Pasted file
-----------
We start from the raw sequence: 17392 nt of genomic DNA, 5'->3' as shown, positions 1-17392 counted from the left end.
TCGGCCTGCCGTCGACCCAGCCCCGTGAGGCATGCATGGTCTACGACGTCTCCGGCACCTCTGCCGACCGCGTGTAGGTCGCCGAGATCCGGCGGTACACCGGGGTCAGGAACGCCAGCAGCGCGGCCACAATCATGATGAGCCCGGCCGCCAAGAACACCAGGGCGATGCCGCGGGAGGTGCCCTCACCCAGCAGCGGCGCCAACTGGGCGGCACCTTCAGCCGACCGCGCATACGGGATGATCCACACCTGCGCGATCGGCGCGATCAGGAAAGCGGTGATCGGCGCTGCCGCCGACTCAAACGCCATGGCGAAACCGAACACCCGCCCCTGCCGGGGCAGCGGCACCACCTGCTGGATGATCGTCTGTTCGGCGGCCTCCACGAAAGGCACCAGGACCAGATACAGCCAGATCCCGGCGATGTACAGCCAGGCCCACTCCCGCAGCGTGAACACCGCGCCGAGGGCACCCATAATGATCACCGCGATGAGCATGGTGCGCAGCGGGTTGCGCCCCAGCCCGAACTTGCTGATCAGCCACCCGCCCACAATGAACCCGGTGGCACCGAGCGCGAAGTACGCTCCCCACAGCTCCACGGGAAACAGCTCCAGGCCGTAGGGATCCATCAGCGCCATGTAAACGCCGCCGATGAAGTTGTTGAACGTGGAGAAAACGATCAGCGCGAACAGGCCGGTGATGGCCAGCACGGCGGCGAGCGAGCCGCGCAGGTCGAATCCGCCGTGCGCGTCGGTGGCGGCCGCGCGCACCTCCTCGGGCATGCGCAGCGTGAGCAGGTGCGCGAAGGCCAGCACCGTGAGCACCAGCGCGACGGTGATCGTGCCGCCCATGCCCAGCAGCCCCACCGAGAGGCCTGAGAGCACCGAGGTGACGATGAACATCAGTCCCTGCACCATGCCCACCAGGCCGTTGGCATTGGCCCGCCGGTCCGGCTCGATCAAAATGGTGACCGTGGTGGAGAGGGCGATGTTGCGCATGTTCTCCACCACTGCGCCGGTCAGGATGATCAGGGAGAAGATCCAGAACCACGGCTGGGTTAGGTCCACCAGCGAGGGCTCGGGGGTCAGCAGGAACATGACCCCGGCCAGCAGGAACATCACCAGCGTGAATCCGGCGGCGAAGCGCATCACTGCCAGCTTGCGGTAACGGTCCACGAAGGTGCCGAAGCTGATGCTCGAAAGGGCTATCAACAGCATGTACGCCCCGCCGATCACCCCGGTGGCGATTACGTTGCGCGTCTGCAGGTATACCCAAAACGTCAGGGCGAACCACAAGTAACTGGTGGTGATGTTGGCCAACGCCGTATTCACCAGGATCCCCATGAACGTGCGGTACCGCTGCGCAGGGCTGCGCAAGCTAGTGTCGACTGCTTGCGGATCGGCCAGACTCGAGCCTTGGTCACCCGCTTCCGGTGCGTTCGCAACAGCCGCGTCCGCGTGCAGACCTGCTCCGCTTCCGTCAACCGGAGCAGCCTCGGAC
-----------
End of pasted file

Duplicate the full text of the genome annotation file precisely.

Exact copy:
We start from the raw sequence: 17392 nt of genomic DNA, 5'->3' as shown, positions 1-17392 counted from the left end.
TCGGCCTGCCGTCGACCCAGCCCCGTGAGGCATGCATGGTCTACGACGTCTCCGGCACCTCTGCCGACCGCGTGTAGGTCGCCGAGATCCGGCGGTACACCGGGGTCAGGAACGCCAGCAGCGCGGCCACAATCATGATGAGCCCGGCCGCCAAGAACACCAGGGCGATGCCGCGGGAGGTGCCCTCACCCAGCAGCGGCGCCAACTGGGCGGCACCTTCAGCCGACCGCGCATACGGGATGATCCACACCTGCGCGATCGGCGCGATCAGGAAAGCGGTGATCGGCGCTGCCGCCGACTCAAACGCCATGGCGAAACCGAACACCCGCCCCTGCCGGGGCAGCGGCACCACCTGCTGGATGATCGTCTGTTCGGCGGCCTCCACGAAAGGCACCAGGACCAGATACAGCCAGATCCCGGCGATGTACAGCCAGGCCCACTCCCGCAGCGTGAACACCGCGCCGAGGGCACCCATAATGATCACCGCGATGAGCATGGTGCGCAGCGGGTTGCGCCCCAGCCCGAACTTGCTGATCAGCCACCCGCCCACAATGAACCCGGTGGCACCGAGCGCGAAGTACGCTCCCCACAGCTCCACGGGAAACAGCTCCAGGCCGTAGGGATCCATCAGCGCCATGTAAACGCCGCCGATGAAGTTGTTGAACGTGGAGAAAACGATCAGCGCGAACAGGCCGGTGATGGCCAGCACGGCGGCGAGCGAGCCGCGCAGGTCGAATCCGCCGTGCGCGTCGGTGGCGGCCGCGCGCACCTCCTCGGGCATGCGCAGCGTGAGCAGGTGCGCGAAGGCCAGCACCGTGAGCACCAGCGCGACGGTGATCGTGCCGCCCATGCCCAGCAGCCCCACCGAGAGGCCTGAGAGCACCGAGGTGACGATGAACATCAGTCCCTGCACCATGCCCACCAGGCCGTTGGCATTGGCCCGCCGGTCCGGCTCGATCAAAATGGTGACCGTGGTGGAGAGGGCGATGTTGCGCATGTTCTCCACCACTGCGCCGGTCAGGATGATCAGGGAGAAGATCCAGAACCACGGCTGGGTTAGGTCCACCAGCGAGGGCTCGGGGGTCAGCAGGAACATGACCCCGGCCAGCAGGAACATCACCAGCGTGAATCCGGCGGCGAAGCGCATCACTGCCAGCTTGCGGTAACGGTCCACGAAGGTGCCGAAGCTGATGCTCGAAAGGGCTATCAACAGCATGTACGCCCCGCCGATCACCCCGGTGGCGATTACGTTGCGCGTCTGCAGGTATACCCAAAACGTCAGGGCGAACCACAAGTAACTGGTGGTGATGTTGGCCAACGCCGTATTCACCAGGATCCCCATGAACGTGCGGTACCGCTGCGCAGGGCTGCGCAAGCTAGTGTCGACTGCTTGCGGATCGGCCAGACTCGAGCCTTGGTCACCCGCTTCCGGTGCGTTCGCAACAGCCGCGTCCGCGTGCAGACCTGCTCCGCTTCCGTCAACCGGAGCAGCCTCGGAC